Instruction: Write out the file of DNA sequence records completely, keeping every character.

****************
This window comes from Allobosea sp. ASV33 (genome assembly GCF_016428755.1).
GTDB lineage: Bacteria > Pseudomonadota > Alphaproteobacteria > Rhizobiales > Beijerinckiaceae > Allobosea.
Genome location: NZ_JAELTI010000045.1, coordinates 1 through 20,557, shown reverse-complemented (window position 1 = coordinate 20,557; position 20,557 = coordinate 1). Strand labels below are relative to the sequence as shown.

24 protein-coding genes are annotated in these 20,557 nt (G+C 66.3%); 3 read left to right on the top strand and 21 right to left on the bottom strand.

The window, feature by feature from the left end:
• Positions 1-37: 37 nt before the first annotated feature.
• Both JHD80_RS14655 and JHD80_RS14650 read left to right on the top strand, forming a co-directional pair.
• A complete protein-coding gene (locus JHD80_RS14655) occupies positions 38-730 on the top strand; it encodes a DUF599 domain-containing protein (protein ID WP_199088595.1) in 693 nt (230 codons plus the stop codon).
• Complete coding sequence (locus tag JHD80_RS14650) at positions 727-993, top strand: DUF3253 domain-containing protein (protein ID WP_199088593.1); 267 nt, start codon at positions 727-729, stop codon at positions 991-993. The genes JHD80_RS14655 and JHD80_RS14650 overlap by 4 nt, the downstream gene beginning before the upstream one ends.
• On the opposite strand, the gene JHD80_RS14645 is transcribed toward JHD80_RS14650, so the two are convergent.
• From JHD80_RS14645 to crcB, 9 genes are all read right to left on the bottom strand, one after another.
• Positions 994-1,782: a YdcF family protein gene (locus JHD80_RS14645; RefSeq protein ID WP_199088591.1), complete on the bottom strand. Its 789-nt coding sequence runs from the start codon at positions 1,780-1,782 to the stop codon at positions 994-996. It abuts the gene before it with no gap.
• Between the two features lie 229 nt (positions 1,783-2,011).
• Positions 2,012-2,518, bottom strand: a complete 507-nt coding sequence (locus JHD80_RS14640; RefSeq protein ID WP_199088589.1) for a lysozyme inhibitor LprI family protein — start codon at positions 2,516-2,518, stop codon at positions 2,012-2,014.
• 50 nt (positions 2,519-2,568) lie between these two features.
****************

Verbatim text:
This window comes from Allobosea sp. ASV33 (genome assembly GCF_016428755.1).
GTDB lineage: Bacteria > Pseudomonadota > Alphaproteobacteria > Rhizobiales > Beijerinckiaceae > Allobosea.
Genome location: NZ_JAELTI010000045.1, coordinates 1 through 20,557, shown reverse-complemented (window position 1 = coordinate 20,557; position 20,557 = coordinate 1). Strand labels below are relative to the sequence as shown.

24 protein-coding genes are annotated in these 20,557 nt (G+C 66.3%); 3 read left to right on the top strand and 21 right to left on the bottom strand.

The window, feature by feature from the left end:
• Positions 1-37: 37 nt before the first annotated feature.
• Both JHD80_RS14655 and JHD80_RS14650 read left to right on the top strand, forming a co-directional pair.
• A complete protein-coding gene (locus JHD80_RS14655) occupies positions 38-730 on the top strand; it encodes a DUF599 domain-containing protein (protein ID WP_199088595.1) in 693 nt (230 codons plus the stop codon).
• Complete coding sequence (locus tag JHD80_RS14650) at positions 727-993, top strand: DUF3253 domain-containing protein (protein ID WP_199088593.1); 267 nt, start codon at positions 727-729, stop codon at positions 991-993. The genes JHD80_RS14655 and JHD80_RS14650 overlap by 4 nt, the downstream gene beginning before the upstream one ends.
• On the opposite strand, the gene JHD80_RS14645 is transcribed toward JHD80_RS14650, so the two are convergent.
• From JHD80_RS14645 to crcB, 9 genes are all read right to left on the bottom strand, one after another.
• Positions 994-1,782: a YdcF family protein gene (locus JHD80_RS14645; RefSeq protein ID WP_199088591.1), complete on the bottom strand. Its 789-nt coding sequence runs from the start codon at positions 1,780-1,782 to the stop codon at positions 994-996. It abuts the gene before it with no gap.
• Between the two features lie 229 nt (positions 1,783-2,011).
• Positions 2,012-2,518, bottom strand: a complete 507-nt coding sequence (locus JHD80_RS14640; RefSeq protein ID WP_199088589.1) for a lysozyme inhibitor LprI family protein — start codon at positions 2,516-2,518, stop codon at positions 2,012-2,014.
• 50 nt (positions 2,519-2,568) lie between these two features.